The property was bought by the Mt. Holyoke Hotel Company in 1908. To hold the property in trust for a potential state reservation, Christopher Clarke, L. Treadway, a well-known local hotelier, and Joseph Skinner, an entrepreneur, established this organisation. The 1894 addition was severely damaged by the Great Hurricane of 1938, but the hotel kept going until it was eventually dismantled. Soon after, Joseph Allan Skinner made the Commonwealth of Massachusetts an offer to accept his name-brand state park in exchange for the hotel and the surrounding acreage. In June 1940, a ceremonial dedication took place.

During those years, there were not enough state funding to maintain the summit residence and tramway. In 1964, the tramway’s remnants were removed, and by the middle of the 1970s, there were plans to condemn and demolish the top residence. After widespread uproar, the state restored the Summit House, which consists of the original 1851 building and the 1861 expansion. Following 2014 restoration work, the structure was reopened for visits.

skinner house in the clouds Skinner State Park
CC: Social Channel of park

Park Partners

Friends of the Mount Holyoke Range

A nonprofit group called Friends of the Mount Holyoke Range is committed to protecting the environment, as well as the natural and cultural heritage, of the Range. In addition to aiding in preservation efforts, the club arranges educational programmes and public events, builds and maintains trails, and engages in a variety of outdoor activities. A Trail Breakfast held in conjunction with the Seven Sisters Trail Run on the first Sunday in May, the 5K Summit Run on the third Sunday in September, and the summer Sunset Concert Series concerts held within the Summit House are all examples of fundraising activities. Contact Friends of the Mt. Holyoke Range at PO Box 728, South Hadley, MA 01075, for further details on membership.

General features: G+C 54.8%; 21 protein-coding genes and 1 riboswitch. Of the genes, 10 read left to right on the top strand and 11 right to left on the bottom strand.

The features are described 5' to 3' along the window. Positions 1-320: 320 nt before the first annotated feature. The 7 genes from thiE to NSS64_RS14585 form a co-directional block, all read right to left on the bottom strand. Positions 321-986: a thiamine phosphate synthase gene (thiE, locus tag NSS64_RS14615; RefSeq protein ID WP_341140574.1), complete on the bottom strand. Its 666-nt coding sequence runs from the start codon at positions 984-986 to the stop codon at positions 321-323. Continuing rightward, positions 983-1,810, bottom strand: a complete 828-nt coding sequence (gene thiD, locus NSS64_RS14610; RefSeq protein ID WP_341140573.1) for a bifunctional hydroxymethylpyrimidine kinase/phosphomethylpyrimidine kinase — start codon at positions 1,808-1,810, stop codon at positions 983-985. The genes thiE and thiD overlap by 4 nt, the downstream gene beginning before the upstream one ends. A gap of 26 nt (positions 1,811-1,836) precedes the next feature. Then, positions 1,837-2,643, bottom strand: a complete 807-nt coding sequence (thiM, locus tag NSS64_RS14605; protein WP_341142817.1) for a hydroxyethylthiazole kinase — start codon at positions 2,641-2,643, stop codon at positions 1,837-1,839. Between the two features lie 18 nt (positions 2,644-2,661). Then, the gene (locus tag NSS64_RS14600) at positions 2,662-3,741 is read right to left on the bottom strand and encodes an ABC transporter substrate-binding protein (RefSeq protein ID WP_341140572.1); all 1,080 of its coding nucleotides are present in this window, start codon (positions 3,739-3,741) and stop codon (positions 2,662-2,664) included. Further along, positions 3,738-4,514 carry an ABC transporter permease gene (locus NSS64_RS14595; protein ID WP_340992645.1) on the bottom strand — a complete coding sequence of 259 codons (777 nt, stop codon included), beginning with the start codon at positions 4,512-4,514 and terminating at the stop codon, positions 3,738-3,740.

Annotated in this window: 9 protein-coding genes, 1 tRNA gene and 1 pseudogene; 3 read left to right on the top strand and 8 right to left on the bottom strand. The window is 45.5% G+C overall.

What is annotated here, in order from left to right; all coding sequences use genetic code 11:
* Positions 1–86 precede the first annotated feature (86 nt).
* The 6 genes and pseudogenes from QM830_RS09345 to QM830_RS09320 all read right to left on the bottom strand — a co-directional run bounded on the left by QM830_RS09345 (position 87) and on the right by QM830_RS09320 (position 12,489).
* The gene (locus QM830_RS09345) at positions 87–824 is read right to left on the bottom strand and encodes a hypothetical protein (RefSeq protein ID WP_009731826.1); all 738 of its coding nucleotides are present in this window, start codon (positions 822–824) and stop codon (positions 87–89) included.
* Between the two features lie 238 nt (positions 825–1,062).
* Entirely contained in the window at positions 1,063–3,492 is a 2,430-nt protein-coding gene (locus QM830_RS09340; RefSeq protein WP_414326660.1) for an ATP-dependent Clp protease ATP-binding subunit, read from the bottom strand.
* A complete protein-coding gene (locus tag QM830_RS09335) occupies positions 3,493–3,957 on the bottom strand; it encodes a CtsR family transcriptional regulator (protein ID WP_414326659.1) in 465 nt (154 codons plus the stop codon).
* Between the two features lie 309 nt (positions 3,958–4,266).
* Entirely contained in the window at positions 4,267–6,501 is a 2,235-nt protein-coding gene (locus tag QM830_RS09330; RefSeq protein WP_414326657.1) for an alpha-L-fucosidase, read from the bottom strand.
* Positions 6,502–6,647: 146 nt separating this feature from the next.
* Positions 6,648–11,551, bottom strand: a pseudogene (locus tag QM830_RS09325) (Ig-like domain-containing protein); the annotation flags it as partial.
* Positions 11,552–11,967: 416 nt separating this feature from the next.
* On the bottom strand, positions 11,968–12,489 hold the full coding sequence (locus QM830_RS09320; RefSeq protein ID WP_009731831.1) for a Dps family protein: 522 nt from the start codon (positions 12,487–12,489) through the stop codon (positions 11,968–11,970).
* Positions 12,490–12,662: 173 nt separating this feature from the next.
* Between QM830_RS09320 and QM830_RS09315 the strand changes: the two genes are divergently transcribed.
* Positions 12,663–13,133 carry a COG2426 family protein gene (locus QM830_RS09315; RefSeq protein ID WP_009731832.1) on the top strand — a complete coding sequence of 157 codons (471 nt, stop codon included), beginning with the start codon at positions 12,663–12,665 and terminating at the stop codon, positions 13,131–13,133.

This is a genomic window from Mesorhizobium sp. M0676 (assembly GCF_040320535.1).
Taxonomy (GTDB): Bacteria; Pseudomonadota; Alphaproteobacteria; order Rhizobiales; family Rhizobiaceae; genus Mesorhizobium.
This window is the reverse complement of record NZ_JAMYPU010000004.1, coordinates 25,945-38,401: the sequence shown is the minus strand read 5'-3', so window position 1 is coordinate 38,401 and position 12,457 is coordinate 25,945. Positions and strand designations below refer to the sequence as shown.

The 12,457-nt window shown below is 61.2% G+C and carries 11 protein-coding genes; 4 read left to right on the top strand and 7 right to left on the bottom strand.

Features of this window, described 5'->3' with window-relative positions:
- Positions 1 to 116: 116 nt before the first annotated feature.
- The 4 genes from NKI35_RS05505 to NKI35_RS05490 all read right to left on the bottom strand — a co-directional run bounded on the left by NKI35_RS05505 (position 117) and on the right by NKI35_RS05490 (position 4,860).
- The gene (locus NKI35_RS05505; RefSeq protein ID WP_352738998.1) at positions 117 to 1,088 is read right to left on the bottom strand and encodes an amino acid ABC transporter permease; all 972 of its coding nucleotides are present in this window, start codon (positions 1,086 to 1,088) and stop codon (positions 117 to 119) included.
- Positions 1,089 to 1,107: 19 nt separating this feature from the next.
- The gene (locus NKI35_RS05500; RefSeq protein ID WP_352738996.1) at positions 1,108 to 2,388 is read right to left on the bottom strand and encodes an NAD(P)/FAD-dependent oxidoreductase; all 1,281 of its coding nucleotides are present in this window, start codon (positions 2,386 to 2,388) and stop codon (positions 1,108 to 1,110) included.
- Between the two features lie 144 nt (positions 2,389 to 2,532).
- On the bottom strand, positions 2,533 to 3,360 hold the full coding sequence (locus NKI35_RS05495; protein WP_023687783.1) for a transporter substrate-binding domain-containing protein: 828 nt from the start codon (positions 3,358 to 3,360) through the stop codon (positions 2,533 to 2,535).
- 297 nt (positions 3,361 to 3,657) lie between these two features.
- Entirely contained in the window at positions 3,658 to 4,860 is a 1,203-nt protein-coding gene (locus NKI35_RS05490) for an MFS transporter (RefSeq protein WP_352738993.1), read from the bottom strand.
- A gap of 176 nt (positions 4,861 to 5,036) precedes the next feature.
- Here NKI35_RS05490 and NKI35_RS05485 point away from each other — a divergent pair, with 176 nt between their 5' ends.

(413) 325-4029



In the western portion of central Massachusetts sits Skinner State Park.

From the east or the west, take the Massachusetts Pike (Route I-90) to exit 5, then take Routes 33 and 116 north to Route 47 (a distance of about four miles). At Mountain Road, the park entry is on the right.

From the north: * Travel south on I-91 to exit 19, then east on Route 9 to south on Route 47. At Mountain Road, the park entry is on the left.

From the south, go north on I-91 to exit 16, then east on Route 202 to Route 116, and finally left on Route 47. At Mountain Road, the park entry is on the right.


Hang Gliding and Paragliding: Pilots of hang gliders and paragliders must hold a class II or higher USHGA licence and receive an annual permit. You must sign in every day as well.


Parking is available.

Public Transport

Public Transport is available.

Skinner State Park Photos

Skinner State Park Map